While ethnic groups provide comfort to strangers in a new country, they also maintain barriers with other ethnic groups, especially if they are based on religious, tribal and racial distinctions. Nations are rarely homogeneous providing less potential for conflict internationally but more domestically. Sometimes the lack of a home state exacerbates the risk for conflict, especially if the ethnic group considers itself politically and economically powerless.
Nationality refers to a population with its’ own language, culture, history and geographical home. An ethnic group within a nation must maintain its’ own language to remain politically salient. For many divers reasons an ethnic group within a nation may wish to separate from the host nation and set up its’ own state. For example, in Spain the Basque Nationalists pursued separation when democratization elevated hopes for autonomy and the economy deteriorated.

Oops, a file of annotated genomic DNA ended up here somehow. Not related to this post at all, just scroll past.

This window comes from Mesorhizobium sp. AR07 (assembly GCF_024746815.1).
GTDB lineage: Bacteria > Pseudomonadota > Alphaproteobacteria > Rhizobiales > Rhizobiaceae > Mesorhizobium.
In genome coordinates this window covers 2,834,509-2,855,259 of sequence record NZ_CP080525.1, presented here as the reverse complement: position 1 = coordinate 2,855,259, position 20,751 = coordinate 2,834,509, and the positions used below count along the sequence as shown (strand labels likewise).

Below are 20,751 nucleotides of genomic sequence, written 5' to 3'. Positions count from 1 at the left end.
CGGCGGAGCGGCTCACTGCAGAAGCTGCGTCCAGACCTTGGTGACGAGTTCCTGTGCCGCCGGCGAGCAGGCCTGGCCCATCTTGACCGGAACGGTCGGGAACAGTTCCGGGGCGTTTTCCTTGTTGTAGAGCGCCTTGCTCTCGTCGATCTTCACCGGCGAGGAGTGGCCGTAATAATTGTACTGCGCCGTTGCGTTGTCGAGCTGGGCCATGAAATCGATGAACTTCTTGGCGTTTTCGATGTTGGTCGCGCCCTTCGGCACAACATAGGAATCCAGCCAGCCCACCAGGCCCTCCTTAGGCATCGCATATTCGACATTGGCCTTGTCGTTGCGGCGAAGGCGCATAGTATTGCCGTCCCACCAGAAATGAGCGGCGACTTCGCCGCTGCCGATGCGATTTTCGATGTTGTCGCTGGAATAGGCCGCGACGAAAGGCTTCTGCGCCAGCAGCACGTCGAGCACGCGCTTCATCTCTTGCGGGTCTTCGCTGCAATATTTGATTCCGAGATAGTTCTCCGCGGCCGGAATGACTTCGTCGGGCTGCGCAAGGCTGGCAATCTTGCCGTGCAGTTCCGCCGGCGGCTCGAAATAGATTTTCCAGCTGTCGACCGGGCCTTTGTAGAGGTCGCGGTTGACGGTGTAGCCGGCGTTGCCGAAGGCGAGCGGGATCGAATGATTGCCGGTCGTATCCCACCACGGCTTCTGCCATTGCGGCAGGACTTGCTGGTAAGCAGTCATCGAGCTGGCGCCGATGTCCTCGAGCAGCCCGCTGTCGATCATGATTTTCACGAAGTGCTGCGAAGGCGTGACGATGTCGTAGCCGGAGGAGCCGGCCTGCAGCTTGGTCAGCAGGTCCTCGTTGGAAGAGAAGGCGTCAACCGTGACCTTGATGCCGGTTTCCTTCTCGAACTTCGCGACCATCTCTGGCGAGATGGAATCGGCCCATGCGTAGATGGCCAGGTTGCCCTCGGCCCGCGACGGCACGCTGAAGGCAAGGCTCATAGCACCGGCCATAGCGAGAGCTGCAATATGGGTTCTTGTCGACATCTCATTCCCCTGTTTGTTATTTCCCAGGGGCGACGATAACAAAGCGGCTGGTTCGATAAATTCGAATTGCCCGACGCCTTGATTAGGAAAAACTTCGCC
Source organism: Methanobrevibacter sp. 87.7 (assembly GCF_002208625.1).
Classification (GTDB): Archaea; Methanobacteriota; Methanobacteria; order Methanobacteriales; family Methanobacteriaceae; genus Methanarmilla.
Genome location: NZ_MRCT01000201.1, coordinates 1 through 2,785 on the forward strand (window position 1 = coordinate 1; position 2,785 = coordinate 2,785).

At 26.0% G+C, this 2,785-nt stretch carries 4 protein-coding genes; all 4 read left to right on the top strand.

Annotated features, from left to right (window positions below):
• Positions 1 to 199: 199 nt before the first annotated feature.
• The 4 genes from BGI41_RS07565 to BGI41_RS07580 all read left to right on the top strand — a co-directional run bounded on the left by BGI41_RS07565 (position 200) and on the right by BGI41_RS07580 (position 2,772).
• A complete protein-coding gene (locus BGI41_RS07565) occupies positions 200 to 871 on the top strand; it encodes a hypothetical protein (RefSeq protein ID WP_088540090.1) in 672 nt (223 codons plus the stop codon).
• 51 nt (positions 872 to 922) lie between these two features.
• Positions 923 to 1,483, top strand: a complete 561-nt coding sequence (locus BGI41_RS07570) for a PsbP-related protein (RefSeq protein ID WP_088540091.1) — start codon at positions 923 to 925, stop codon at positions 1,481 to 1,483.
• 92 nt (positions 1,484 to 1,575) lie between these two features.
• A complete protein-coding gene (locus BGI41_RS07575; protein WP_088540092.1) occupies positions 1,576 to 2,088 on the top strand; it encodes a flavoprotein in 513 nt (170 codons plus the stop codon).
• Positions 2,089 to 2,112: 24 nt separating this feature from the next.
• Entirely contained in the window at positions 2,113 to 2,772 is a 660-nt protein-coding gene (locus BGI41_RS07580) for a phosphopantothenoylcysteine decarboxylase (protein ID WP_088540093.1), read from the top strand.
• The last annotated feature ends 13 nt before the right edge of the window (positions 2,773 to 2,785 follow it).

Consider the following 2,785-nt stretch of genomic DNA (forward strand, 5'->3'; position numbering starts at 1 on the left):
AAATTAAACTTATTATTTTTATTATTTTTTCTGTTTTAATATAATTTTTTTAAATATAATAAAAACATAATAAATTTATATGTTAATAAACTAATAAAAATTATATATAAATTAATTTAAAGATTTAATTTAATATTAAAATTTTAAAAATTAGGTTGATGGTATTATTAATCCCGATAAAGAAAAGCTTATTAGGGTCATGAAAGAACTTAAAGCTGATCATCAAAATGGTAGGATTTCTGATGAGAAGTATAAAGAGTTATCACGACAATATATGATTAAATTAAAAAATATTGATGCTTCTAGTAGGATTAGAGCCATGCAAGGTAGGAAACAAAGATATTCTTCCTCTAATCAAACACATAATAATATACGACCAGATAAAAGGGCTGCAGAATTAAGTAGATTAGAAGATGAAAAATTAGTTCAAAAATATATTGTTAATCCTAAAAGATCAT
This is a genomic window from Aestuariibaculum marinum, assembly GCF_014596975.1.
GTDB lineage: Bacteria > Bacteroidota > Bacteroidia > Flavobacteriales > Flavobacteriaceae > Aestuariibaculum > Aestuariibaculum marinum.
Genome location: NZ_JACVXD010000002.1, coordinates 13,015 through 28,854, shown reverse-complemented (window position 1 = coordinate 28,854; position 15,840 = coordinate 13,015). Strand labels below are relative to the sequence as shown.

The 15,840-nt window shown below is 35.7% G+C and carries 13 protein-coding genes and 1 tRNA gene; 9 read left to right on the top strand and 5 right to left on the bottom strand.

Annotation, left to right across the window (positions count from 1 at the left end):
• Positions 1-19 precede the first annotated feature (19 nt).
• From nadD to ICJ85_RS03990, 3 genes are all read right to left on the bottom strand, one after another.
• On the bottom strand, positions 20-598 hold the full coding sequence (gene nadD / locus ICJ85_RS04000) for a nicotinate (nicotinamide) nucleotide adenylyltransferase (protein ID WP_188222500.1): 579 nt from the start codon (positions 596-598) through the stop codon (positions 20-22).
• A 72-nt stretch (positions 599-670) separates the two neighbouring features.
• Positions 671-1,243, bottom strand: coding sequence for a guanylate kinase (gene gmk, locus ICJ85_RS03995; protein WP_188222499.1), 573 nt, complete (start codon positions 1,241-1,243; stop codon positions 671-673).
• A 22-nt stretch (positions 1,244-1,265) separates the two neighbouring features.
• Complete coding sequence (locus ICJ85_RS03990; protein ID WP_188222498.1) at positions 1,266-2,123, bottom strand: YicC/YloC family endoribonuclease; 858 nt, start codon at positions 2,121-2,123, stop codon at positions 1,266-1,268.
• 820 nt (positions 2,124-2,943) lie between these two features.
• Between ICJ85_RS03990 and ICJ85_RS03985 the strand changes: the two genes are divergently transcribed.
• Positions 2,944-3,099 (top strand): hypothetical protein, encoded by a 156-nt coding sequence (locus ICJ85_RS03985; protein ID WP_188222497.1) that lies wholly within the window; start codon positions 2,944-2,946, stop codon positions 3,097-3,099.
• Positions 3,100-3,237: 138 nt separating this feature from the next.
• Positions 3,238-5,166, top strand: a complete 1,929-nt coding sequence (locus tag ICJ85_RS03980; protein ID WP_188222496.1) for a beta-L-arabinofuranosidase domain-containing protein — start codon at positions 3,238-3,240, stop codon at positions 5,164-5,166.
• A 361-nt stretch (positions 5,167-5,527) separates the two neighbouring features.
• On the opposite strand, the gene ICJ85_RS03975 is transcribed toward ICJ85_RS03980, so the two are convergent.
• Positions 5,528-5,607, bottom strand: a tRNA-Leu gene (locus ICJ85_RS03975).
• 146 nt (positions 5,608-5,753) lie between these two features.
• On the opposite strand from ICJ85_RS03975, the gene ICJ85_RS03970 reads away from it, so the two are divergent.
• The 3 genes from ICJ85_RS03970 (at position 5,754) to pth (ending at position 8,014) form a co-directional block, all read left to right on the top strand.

Hardelman uses the term tribe to describe sub-national groups that share a collective identity based on language, common lineage and possibly religion. Intertribal conflict has ravaged much of Africa. Violence may also be ignited in military coups involving officers of different ethnicities and foreign intervention may exacerbate conflict.
While race may coincide with an ethnicity it is not necessarily so. There may be several ethnicities within a race because of differing cultural backgrounds. Racial groups set themselves apart from others only in multicultural